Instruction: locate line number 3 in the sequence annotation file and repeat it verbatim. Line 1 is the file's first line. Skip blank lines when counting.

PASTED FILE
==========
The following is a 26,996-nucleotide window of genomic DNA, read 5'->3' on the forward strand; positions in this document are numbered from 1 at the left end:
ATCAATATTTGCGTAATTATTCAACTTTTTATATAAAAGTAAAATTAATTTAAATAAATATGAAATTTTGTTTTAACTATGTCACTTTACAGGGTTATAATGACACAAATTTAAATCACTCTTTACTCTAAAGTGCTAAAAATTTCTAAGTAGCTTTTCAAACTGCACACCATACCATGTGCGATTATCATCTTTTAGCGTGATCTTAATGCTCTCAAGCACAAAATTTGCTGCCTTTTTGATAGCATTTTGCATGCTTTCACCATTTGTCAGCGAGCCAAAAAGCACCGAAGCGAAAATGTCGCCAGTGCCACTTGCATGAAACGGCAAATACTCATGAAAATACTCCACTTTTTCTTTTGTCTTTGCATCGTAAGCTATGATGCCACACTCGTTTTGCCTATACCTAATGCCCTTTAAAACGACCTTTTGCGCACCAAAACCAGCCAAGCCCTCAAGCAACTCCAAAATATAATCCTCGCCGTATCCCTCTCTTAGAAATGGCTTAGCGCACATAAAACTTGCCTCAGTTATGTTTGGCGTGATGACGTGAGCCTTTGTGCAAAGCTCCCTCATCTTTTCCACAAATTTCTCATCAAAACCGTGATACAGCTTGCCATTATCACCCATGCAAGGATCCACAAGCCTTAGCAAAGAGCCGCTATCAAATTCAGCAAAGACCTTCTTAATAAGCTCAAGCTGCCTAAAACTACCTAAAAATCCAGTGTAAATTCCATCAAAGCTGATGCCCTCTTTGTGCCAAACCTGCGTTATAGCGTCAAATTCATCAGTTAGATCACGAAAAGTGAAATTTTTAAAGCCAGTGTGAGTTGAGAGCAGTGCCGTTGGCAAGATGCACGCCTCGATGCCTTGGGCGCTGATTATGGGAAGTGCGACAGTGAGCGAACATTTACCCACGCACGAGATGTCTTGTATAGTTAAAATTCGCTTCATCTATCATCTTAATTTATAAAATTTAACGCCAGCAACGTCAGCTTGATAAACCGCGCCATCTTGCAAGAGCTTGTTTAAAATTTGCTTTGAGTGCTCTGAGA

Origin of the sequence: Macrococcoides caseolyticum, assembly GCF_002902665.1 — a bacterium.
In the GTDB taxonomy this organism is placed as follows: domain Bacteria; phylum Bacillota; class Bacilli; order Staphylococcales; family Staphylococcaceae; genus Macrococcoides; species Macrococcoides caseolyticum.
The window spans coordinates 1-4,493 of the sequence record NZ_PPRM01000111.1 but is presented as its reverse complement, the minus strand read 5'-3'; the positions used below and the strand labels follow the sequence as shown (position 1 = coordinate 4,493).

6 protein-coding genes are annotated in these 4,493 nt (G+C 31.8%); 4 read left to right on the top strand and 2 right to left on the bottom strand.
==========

Origin of the sequence: Macrococcoides caseolyticum, assembly GCF_002902665.1 — a bacterium.